PFF Invents Perfect QB Tier for Kirk Cousins and Doesn’t Include Him

Charles Rex Arbogast, The Associated Press. Minnesota Vikings quarterback Kirk Cousins motions to a wide receiver during the first half of an NFL football game against the Chicago Bears Sunday, Sept. 29, 2019, in Chicago.

The offseason is the time for rankings. Everyone in the sports media ranks teams, quarterbacks, and offseasons. So did Pro Football Focus when Seth Galina released his 2022 NFL quarterback tiers.

Some of the quarterbacks are ranked in bizarre spots. Kirk Cousins’ ranking on the lists is entirely debatable. He has the stats on his side, yet many people claim that he’s missing essential intangibles and focus too much on his flaws.

What everyone should see the same way is that he is a good quarterback with flaws in some areas. However, the tier Seth Galina puts Kirk Cousins, the Vikings passer, in doesn’t seem right.

Cousins Doesn’t Make Group of Old but Elite Men

KIrk Cousins
Dec 13, 2020; Tampa, Florida, USA; Minnesota Vikings quarterback Kirk Cousins. Mandatory Credit: Kim Klement-USA TODAY Sports

This tier has the name ‘Golden Oldies – Playing at an elite level over the age of 30’. The first two names, Tom Brady and Aaron Rodgers, are better than Kirk Cousins. Not a single sane person could argue against that.

The third player is Russell Wilson. Wilson struggled in 2021 and at the end of 2020. He’ll play behind a good offensive line in Denver and has good receivers and running backs to help him. He has played at a higher level than Cousins for most of their careers, is more consistent, and has a higher ceiling. The ranking above Cousins could be argued with recency bias but is undoubtedly correct.

Matthew Stafford made the tier, too. His Rams won the Superbowl, which automatically puts him higher than in recent years. The defense was the biggest reason for the success, although his strong play in crucial parts of the games can’t be disputed. Cousins had a higher grade in PFF than Stafford in each of the last four seasons.

Unlike Stafford, putting Matt Ryan in this group should raise eyebrows. He is still a solid quarterback but nowhere near the prime version of Matt Ryan in 2016. Even Seth Galina’s PFF ranked him 17th among 37 eligible quarterbacks in 2021. Ryan may benefit from a better supporting cast in Indianapolis. However, Ryan played with Julio Jones and Calvin Ridley in 2019 and still was just the 16th-ranked quarterback in that season. He just turned 37, and to expect an elite season appears to be a stretch.

Cousins Missed Out on Tiers B And C

Tier B has the name ‘The Best Under the Age of 30’. Kirk Cousins is 33 years old. He is not eligible to be in that group.

Kirk Cousins
Aug 14, 2021; Minneapolis, Minnesota, USA; Minnesota Vikings quarterback Kirk Cousins. Mandatory Credit: Brad Rempel-USA TODAY Sports.

Unlike Tier B, Cousins is qualified to be part of Tier C, and the description fits him perfectly: ‘Mixed bag – the most polarizing players.´ Cousins is a very polarizing player on social media, and he can be a mixed bag, as he played at an elite level in the second half of the 2020 season and most parts of the 2021 campaign. He has a poor game mixed in too often. There’s no denying that even his biggest fans have to admit that reality. On the other hand, even his biggest haters have to agree that he plays at an elite level more often than not, especially in the recent one-and-a-half seasons.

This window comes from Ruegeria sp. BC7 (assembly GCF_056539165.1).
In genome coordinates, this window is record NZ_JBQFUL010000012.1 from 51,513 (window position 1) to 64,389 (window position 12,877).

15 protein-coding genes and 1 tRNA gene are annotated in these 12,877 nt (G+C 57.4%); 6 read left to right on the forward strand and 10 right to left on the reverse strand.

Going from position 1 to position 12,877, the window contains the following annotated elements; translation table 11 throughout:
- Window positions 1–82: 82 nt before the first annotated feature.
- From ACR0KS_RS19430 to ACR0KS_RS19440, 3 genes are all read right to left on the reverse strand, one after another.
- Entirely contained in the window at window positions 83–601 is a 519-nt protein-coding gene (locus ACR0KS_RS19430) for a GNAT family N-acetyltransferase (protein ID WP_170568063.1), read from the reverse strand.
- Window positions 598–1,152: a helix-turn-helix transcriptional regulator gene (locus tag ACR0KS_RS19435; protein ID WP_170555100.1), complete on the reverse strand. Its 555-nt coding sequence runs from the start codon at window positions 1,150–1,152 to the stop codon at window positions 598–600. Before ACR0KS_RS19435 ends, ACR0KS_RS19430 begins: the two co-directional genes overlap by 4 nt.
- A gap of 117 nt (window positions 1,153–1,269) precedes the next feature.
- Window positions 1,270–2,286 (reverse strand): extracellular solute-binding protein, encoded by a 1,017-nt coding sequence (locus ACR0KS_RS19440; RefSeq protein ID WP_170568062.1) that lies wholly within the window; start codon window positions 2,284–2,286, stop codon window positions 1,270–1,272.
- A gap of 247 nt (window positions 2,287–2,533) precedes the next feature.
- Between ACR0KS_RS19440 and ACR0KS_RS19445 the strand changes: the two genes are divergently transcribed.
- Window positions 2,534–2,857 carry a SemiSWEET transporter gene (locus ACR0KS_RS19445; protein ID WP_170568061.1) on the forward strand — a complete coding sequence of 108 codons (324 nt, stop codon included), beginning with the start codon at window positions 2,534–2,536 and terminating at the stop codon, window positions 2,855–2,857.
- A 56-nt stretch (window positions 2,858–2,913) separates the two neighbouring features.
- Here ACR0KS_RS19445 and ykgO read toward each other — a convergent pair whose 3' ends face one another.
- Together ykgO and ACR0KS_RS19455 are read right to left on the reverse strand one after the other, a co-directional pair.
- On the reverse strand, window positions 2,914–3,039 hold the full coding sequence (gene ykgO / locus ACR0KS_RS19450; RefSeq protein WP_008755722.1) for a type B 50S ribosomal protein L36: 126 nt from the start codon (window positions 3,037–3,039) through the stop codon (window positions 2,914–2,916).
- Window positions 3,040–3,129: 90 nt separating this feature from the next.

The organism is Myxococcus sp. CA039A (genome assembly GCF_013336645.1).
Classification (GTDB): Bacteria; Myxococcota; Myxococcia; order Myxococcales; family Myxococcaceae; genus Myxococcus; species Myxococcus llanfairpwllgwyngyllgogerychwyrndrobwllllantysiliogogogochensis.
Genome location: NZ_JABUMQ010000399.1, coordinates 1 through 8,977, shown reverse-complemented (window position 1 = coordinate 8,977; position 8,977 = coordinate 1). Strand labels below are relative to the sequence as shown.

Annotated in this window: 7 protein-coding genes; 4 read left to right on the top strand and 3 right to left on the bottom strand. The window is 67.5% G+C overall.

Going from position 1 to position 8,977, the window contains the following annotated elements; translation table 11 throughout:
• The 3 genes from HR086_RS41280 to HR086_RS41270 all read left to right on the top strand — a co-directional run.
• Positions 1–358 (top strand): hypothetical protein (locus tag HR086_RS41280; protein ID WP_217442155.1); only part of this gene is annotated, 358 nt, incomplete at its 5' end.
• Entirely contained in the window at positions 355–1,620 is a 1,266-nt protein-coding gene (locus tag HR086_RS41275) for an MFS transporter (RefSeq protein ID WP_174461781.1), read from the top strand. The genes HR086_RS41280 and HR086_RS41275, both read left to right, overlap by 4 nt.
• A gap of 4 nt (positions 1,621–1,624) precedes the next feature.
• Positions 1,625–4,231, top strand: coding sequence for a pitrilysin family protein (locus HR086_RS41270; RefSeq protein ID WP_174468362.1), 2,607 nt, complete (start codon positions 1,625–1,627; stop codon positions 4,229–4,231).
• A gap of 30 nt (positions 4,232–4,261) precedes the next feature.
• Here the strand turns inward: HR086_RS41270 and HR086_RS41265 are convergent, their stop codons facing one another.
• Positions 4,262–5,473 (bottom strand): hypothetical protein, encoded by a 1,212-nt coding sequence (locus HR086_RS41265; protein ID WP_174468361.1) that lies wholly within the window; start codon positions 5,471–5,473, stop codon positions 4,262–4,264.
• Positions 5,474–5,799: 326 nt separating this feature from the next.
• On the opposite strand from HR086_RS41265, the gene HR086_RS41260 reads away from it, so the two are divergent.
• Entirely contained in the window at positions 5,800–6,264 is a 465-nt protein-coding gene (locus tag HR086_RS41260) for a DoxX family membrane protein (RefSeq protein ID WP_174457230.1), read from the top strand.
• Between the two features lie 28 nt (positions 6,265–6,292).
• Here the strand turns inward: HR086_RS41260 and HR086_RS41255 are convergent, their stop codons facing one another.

Seth Galina moves on by describing the players in that group, and the description, again, sounds like a perfect description of the Vikings’ quarterback.

“Here is a group of players that half of the entire Earth believes is elite while the other half believes the opposite. There is, apparently, no in-between.”

Seth Galina, PFF, about the players in tier C

Even if those words sound like comments about Kirk Cousins, he is not part of the group, unlike Dak Prescott, Kyler Murray, and Derek Carr. Per PFF grades, the Viking played better than all three in 2021, despite poor play calling and pass protection. To invent a tier that perfectly sums up Kirk Cousins and not include him in that tier is surprising.

Cousins Makes Tier D

The tier has the (slightly disrespectful) name of ‘Play-Action Merchants – Propped up by Scheme.’

If the offensive scheme, designed by Klint Kubiak, really helped Kirk Cousins in his fourth season with the team, well, that seems highly doubtful. The Vikings only used play-action the 23rd most in the NFL in 2021. Kirk Cousins still played at a borderline elite level, per PFF grade. He ranked sixth among NFL quarterbacks with a grade of 88.2.

Cousins didn’t even make the top spot of the group, as he ranked below Ryan Tannehill, whose Titans used Play action the fourth-most in the league.

Kirk Cousins is extremely good at play-action. His passer rating in 2021 on such passes was 115.9 on about 20% of his passes. However, his passer rating of 99.9 on non-play-action passes is still pretty good. It’s 10 points better than Derek Carr’s, who made the tier C.

The positioning of Kirk Cousins is a true head-scratcher in Seth Galina’s quarterback tiers. He played better than players in tier A, while tier C sounds like it was invented for the Vikings passer. Putting him in tier D is just incorrect even by the measurements of Seth Galina´s company, PFF. He remains one of the most underrated players in the NFL.

Janik Eckardt is a football fan who has a fable for numbers and stats. He chose the Vikings as his favorite team, despite Christian Ponder being the quarterback at the time. He is a walking soccer encyclopedia and Classic rock is his music genre of choice. Arguing about the Vikings on Twitter is one of his favorite things to do. Follow him on Twitter if you like the Vikings: @JanikEckardt

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